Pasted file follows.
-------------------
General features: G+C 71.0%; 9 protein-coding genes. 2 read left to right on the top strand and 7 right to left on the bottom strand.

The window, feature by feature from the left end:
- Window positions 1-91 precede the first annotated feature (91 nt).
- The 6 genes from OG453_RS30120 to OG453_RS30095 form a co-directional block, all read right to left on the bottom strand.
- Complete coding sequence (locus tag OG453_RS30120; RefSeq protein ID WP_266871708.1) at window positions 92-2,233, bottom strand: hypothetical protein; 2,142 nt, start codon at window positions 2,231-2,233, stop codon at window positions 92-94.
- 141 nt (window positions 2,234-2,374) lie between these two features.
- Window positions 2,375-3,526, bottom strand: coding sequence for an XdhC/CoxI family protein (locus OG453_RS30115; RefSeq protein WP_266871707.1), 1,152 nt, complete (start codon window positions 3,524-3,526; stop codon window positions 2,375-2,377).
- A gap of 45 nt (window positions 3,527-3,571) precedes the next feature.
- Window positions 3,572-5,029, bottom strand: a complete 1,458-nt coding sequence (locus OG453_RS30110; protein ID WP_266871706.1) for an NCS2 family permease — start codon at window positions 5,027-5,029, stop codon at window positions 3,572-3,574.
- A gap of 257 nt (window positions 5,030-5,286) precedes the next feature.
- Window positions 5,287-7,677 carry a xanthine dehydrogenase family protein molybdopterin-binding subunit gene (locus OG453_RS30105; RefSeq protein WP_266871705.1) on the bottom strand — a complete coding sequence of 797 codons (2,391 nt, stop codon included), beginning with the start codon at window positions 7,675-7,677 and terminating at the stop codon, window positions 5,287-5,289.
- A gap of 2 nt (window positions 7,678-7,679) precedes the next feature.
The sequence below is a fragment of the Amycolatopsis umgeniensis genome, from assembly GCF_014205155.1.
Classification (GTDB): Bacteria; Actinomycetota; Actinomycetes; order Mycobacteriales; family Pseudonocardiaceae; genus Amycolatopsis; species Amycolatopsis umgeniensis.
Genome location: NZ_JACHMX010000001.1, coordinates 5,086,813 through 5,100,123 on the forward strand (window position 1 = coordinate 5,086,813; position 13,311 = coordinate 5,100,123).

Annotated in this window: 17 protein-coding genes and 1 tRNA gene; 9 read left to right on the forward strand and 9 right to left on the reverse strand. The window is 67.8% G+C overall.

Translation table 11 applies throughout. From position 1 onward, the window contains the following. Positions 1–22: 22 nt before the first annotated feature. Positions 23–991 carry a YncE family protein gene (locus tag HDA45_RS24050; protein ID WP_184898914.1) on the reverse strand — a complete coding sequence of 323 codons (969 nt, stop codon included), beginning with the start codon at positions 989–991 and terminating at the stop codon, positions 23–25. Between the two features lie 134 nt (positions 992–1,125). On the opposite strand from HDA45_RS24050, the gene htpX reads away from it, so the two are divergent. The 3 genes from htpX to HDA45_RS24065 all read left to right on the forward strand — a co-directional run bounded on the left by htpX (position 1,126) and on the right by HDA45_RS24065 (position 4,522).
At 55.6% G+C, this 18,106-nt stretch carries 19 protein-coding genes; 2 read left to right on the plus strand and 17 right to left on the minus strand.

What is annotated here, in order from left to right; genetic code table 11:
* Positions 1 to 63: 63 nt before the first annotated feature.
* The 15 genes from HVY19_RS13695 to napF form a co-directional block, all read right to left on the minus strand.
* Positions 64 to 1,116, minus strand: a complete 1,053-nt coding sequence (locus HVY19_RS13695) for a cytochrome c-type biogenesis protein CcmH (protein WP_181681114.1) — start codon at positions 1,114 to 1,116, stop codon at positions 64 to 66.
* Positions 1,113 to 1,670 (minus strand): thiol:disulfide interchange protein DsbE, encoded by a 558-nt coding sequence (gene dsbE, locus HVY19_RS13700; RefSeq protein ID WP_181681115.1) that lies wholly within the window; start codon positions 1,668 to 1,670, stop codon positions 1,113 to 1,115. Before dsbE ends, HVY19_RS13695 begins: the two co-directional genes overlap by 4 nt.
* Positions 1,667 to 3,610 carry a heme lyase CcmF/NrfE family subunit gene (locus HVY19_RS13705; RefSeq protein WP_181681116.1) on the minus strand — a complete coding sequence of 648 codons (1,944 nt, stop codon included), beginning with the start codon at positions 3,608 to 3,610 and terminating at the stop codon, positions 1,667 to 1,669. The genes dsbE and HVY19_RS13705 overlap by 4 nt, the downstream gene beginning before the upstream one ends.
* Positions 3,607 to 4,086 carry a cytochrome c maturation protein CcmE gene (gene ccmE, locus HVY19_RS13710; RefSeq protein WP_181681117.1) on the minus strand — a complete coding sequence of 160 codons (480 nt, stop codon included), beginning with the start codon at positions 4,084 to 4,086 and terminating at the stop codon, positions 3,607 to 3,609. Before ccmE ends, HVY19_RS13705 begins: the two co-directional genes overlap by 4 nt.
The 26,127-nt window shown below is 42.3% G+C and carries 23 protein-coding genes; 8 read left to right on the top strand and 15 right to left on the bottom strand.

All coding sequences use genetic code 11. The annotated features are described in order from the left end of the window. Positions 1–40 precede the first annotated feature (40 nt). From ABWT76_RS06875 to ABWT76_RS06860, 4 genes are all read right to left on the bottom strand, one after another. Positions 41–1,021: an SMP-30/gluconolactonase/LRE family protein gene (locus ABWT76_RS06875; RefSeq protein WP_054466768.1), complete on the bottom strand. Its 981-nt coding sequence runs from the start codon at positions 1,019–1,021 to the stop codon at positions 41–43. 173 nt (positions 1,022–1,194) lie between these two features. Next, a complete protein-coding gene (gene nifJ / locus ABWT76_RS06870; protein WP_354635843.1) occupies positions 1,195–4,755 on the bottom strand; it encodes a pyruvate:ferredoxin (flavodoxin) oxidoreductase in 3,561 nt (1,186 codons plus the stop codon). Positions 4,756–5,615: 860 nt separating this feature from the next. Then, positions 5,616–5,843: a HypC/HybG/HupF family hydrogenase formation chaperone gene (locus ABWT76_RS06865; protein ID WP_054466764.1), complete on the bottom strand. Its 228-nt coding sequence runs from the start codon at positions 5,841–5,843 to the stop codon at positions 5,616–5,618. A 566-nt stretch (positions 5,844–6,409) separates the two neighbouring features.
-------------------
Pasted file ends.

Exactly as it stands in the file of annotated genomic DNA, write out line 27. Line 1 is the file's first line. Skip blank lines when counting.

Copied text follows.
All coding sequences use genetic code 11. The annotated features are described in order from the left end of the window. Positions 1–40 precede the first annotated feature (40 nt). From ABWT76_RS06875 to ABWT76_RS06860, 4 genes are all read right to left on the bottom strand, one after another. Positions 41–1,021: an SMP-30/gluconolactonase/LRE family protein gene (locus ABWT76_RS06875; RefSeq protein WP_054466768.1), complete on the bottom strand. Its 981-nt coding sequence runs from the start codon at positions 1,019–1,021 to the stop codon at positions 41–43. 173 nt (positions 1,022–1,194) lie between these two features. Next, a complete protein-coding gene (gene nifJ / locus ABWT76_RS06870; protein WP_354635843.1) occupies positions 1,195–4,755 on the bottom strand; it encodes a pyruvate:ferredoxin (flavodoxin) oxidoreductase in 3,561 nt (1,186 codons plus the stop codon). Positions 4,756–5,615: 860 nt separating this feature from the next. Then, positions 5,616–5,843: a HypC/HybG/HupF family hydrogenase formation chaperone gene (locus ABWT76_RS06865; protein ID WP_054466764.1), complete on the bottom strand. Its 228-nt coding sequence runs from the start codon at positions 5,841–5,843 to the stop codon at positions 5,616–5,618. A 566-nt stretch (positions 5,844–6,409) separates the two neighbouring features.